Part III of The Aristotle Reaction is posted on a new thread available for member’s only. If you are logged in, you can access it here: The Aristotle Reaction Chronicles (Part III). If you are not a member, and you have tracked this far in the story, you can either join, or send an email to, and I will make sure you are able to finish the story. Thanks Betsy for setting up the new forum that enables authors to post to THE FORUM without having the works permanently archived in the public domain. Roger
  10. Introduction

    Welcome Miheer, I have had the good fortune to visit Mumbai on several occasions. I have found India to be experiencing a renaissance. There is great energy and optimism for the future. It is this optimism in the people I have met that excites me. They have a genuine interest in ideas that is uncommon in America outside of forums like this. Real change happens when the values of the people change, this occurs long before changes to government bureaucracy. I see the seeds of great things in India. I’m looking forward to your perspective. Roger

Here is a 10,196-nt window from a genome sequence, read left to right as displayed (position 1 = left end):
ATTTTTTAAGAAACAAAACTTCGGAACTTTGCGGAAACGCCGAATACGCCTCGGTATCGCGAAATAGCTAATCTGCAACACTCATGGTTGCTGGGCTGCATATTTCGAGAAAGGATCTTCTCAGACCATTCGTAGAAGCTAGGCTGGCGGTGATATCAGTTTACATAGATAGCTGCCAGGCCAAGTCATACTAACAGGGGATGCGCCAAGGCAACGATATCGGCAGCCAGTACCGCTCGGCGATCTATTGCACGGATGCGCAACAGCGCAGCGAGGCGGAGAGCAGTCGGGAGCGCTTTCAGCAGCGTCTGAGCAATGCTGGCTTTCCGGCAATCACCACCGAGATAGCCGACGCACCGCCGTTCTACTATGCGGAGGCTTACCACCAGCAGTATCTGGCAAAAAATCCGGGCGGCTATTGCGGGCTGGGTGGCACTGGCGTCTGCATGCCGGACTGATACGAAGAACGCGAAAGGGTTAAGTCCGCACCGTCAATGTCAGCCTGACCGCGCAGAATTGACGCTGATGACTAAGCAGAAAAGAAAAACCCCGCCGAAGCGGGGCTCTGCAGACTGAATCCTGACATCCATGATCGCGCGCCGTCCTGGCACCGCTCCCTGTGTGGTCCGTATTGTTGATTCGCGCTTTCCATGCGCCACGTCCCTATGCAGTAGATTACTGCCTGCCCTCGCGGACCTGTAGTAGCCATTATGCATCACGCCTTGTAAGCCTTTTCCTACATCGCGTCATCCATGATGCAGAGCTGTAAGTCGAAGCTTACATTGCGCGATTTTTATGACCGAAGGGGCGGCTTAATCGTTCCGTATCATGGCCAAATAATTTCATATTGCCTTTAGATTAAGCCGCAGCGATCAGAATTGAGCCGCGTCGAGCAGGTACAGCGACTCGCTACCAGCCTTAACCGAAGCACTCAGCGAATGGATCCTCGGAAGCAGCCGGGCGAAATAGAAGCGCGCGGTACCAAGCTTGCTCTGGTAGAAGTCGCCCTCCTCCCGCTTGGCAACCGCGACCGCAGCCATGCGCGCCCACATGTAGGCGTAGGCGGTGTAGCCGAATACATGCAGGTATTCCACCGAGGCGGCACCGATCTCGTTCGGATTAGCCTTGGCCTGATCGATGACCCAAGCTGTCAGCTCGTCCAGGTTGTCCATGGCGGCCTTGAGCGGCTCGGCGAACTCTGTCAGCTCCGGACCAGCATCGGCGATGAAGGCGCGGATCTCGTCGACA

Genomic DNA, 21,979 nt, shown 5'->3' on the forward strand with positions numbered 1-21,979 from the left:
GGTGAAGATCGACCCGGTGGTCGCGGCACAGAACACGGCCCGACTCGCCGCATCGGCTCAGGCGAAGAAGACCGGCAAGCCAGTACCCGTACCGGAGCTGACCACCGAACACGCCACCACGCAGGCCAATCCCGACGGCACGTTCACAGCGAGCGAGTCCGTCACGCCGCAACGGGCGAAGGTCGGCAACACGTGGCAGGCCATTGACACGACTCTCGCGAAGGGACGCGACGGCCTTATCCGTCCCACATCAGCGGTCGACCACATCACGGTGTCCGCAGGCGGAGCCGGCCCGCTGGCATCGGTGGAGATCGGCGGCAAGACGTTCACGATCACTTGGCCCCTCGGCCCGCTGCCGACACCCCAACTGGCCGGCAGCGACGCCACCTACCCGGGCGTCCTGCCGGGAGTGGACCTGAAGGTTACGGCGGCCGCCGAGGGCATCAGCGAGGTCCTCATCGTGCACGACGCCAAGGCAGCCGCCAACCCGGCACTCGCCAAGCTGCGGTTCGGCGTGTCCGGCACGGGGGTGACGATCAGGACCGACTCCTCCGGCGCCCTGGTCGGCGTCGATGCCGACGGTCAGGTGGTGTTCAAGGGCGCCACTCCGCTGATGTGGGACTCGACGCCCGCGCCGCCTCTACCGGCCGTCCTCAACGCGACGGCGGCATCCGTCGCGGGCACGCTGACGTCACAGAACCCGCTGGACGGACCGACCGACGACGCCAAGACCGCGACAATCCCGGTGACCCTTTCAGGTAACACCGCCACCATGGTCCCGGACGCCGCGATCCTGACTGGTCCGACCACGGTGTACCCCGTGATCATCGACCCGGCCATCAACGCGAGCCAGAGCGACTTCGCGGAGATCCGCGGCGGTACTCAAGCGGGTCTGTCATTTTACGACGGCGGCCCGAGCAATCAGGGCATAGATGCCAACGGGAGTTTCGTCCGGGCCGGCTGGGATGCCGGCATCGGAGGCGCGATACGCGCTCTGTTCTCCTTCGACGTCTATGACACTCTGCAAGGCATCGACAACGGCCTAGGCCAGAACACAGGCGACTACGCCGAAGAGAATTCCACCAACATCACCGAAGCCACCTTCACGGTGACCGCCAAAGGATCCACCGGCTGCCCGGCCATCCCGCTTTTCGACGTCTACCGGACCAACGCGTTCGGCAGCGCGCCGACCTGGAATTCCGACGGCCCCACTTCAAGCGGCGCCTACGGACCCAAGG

11. The Aristotle Reaction Chronicles

    Episode 24 will be delayed while I sort out the best way to proceed with posting the story. Thanks in large part to the great feedback I have received on the Forum, I now have some hopes that the story could be published for a wider audience. Given this goal, it would be best if the entire story was not publicly available in one place. I'll sort this out and resume posting an a day or two. Thanks again to all who have been tracking along to this point. Roger
  12. Agreed. A clean environment is the benefit of Capitalism's wealth. What a wonderful thing it is to have a life so prosperous that one's biggest concern is that the sky is not as blue as it could be, or that the grass is not as green as one would hope. The Environmentalist should give thanks, but they won't so I'll do it for them; Thanks Capitalism!
  13. The Aristotle Reaction Chronicles

    Tito, Yep, that is it. Oleksandr built the simulator after reading the book. Someday I hope to have a version you can play. It is very cool! The project originated from the thread below. brainstorming
  14. The Aristotle Reaction Chronicles